Some embodiments relate to methods of forming filter media comprising an irregular structure. As will be described in further detail below, one method of forming such filter media comprises depositing one or more layers onto a reversibly stretched layer and then allowing the reversibly stretched layer to at least partially recover. During recovery, the reversibly stretched layer may shorten along the direction in which it was stretched, possibly to its pre-stretched dimension. The recovering reversibly stretched layer may pull any layer(s) deposited thereon with it as it recovers. The recovery process may cause the filter media, and/or one or more portions thereof, to comprise an irregular structure, such as a plurality peaks having one or more irregular characteristics. Without wishing to be bound by any particular theory, it is believed that forming peaks in this manner may be particularly facile, and/or may cause peaks with a particularly desirable irregular morphology to form. However, it should also be understood that other methods of forming the structures described herein are also possible.

Some embodiments relate to articles other than filter media and/or methods of forming articles other than filter media. Such articles may include articles configured for and/or suitable for use in acoustic applications, articles configured for and/or suitable for use in sound insulation applications, articles configured for and/or suitable for use in thermal insulation applications, articles of clothing, and/or articles suitable for use in clothing. Such articles may have one or more of the features described elsewhere herein with respect to filter media and/or may differ from the filter media described elsewhere herein in one or more ways.

One non-limiting example of a filter media comprising an irregular structure is shown in FIG. 1. In FIG. 1, the irregular structure is present at least at the surface of the filter media; therefore, FIG. 1 shows a filter media comprising an irregular structure at the surface. The filter media 1000 shown in FIG. 1 comprises a plurality of peaks 100. The plurality of peaks 100 comprises peaks 10, 20, 30, 40, and 50 separated by troughs 60, 70, 80, and 90. Each peak has a height and a width. The peaks not on the outer edges of the filter media (i.e., peaks 20, 30, and 40) have two nearest neighbor spacings; those on the outer edges of the filter media (i.e., peaks 10 and 50) have one nearest neighbor spacing. By way of example, the peak 40 has a height 40H, a width 40W, and two nearest neighbor spacings 40A and 40B. These features of the peaks may be determined with the aid of a scanning optical microscope, such as a Keyence VR-3000G2, Measurement Unit Model VR3200 Wide-Area 3D Measurement system. The scanning optical microscope may be employed to measure the surface topography of the filter media according to the standard described in ISO 25178 (2006) at a resolution in each of the x- and y-axes of at least 25 microns and in the z-axis of at least 0.5 microns. This measurement yields a matrix of numerical values representing the measured surface height at a set of points on the sample, where the x- and y- positions of each measured surface height are given by the column and row, respectively, of the matrix. Then, a value of z of which 95% of the points making up the measured surface topography are above and 5% of the points making up the measured surface topography are below may be defined as a reference height (shown as dashed line 2 in FIG. 1). This reference height may be subtracted from the height of each point in the measured surface topography to yield a relative height of each point in the measured surface topography and a relative surface topography made up of the relative height values.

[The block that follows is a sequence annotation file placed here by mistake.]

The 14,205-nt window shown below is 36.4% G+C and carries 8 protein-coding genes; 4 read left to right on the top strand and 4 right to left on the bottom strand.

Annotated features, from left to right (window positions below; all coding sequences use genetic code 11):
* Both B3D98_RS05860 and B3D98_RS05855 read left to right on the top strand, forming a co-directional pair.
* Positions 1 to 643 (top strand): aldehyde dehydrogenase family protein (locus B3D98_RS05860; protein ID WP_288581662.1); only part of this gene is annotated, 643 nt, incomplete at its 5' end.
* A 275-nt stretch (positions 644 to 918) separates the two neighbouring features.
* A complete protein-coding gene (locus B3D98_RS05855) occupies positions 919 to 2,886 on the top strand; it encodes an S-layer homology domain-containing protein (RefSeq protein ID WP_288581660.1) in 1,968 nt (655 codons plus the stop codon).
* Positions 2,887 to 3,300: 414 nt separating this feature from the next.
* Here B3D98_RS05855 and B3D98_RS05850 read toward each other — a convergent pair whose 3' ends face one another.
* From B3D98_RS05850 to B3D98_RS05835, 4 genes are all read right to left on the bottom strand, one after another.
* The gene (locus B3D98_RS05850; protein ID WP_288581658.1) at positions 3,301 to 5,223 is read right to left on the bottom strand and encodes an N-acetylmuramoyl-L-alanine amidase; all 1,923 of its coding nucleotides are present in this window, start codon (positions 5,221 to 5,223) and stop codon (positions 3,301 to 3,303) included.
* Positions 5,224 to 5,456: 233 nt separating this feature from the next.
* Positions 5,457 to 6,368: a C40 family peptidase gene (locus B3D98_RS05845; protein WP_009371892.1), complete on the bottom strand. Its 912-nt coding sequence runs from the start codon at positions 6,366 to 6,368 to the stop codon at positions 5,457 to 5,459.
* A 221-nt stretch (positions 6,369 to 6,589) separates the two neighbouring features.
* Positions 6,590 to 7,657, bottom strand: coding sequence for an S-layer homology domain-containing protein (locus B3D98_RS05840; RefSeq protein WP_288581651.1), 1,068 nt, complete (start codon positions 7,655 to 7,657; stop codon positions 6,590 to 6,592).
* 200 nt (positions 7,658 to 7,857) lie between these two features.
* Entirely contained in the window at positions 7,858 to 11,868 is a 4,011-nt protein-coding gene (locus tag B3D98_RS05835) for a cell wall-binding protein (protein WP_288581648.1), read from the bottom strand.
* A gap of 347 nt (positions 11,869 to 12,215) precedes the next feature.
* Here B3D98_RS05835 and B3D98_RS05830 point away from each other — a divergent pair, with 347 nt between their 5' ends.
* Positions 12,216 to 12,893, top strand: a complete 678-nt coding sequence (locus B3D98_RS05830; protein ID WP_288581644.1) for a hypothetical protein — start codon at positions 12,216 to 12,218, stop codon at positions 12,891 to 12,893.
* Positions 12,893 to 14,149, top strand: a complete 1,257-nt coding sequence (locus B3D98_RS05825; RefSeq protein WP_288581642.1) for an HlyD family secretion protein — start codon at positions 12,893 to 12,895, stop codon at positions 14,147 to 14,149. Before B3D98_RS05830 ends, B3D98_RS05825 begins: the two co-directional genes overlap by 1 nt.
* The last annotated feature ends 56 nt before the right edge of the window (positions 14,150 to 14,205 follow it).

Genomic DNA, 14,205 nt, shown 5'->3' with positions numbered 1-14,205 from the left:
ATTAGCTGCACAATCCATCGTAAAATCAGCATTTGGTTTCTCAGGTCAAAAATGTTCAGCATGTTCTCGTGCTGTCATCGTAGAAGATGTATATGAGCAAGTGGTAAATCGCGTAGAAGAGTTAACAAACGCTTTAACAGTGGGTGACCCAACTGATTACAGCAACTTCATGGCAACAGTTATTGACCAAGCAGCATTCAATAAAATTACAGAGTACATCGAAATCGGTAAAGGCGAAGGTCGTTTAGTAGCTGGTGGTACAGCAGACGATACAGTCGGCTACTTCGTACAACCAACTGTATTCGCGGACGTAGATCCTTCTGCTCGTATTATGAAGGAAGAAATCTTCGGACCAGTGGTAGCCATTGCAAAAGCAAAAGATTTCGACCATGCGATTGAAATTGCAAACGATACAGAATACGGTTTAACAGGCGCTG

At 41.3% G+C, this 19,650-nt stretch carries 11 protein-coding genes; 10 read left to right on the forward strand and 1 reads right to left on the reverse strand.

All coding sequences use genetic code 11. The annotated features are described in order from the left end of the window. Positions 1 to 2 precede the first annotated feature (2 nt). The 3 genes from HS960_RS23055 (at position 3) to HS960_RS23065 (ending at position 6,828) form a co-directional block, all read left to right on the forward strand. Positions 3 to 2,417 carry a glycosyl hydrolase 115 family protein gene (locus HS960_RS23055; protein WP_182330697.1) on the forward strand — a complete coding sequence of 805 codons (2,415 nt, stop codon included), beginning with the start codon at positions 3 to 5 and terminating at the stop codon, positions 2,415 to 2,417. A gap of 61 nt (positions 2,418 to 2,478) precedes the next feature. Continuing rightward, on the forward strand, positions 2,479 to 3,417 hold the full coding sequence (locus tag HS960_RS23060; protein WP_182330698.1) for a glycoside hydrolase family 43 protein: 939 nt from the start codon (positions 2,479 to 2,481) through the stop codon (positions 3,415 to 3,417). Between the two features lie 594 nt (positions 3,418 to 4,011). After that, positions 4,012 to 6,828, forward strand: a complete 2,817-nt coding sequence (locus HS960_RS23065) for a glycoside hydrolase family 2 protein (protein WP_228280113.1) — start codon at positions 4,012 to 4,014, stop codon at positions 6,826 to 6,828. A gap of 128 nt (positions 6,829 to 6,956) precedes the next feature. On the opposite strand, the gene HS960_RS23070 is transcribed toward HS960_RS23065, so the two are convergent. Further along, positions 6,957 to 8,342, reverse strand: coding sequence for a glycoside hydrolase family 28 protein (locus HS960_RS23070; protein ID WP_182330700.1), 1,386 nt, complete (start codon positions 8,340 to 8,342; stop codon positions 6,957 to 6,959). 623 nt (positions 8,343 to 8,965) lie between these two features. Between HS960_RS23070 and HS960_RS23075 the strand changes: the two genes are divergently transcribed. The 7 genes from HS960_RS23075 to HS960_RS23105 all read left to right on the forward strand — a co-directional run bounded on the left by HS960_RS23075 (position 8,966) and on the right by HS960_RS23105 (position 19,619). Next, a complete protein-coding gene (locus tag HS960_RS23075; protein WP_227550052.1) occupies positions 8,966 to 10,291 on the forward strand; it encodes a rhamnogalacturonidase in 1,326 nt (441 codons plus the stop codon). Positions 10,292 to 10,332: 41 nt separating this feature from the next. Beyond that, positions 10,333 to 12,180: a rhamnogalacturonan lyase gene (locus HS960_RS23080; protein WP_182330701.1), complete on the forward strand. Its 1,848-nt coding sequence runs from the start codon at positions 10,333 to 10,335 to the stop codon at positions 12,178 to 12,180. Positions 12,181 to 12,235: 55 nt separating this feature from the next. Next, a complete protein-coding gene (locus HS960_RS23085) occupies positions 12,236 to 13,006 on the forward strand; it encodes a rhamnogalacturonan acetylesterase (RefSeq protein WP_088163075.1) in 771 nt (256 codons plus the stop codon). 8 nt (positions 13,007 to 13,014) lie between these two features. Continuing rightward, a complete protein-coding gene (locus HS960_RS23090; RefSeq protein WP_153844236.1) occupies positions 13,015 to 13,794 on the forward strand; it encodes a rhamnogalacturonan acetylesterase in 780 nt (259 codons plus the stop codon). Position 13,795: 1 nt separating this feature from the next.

The relative surface topography may then undergo further computational processing according to ISO 16610-21:2011 to determine the height of each peak. The computational process may include the following sequence of steps: (1) removal of the outer 10% of points from each edge to reduce edge effects; (2) application of a Gaussian filter with a kernel size of 30 pixels to smooth the resultant data; (3) conversion of the resultant data into a set of line data by selecting every 10 th row; and (4) identification of the local maxima. The local maxima identified in step (4) are the peak heights. The spacing between two peaks may be determined by finding the difference between the positions of the points at which these local maxima occur. FIG. 2 shows one example of a relative surface topography measured according to this procedure after step (2), and FIG. 3A shows one example of a set of line data measured according to this procedure after step (3). FIG. 3B shows one example of a set of line data at which the local maxima have been identified (shown as larger points), and employed to determine a peak height (Hi) and a spacing between two adjacent peaks (Di).

In some embodiments, like that shown in FIGs. 1-3B, the peaks within the plurality of peaks may differ from each other in one or more ways. For instance, a plurality of peaks may comprise two or more peaks having differing heights, differing spacings from their nearest neighbor(s), and/or differing shapes. By way of example, with reference to FIG. 1, the height 40H of the peak 40 is different than the height 20H of the peak 20. As another example, the spacing 40A between the peaks 30 and 40 is different than the spacing 40B between the peaks 40 and 50. In some embodiments, a plurality of peaks comprises no two peaks that have the same height, no two sets of peaks that have the same spacing, and/or no two peaks that have the same width. For instance, the irregular structure and/or the filter media may not comprise a peak having the same height, spacing, and/or width as another peak.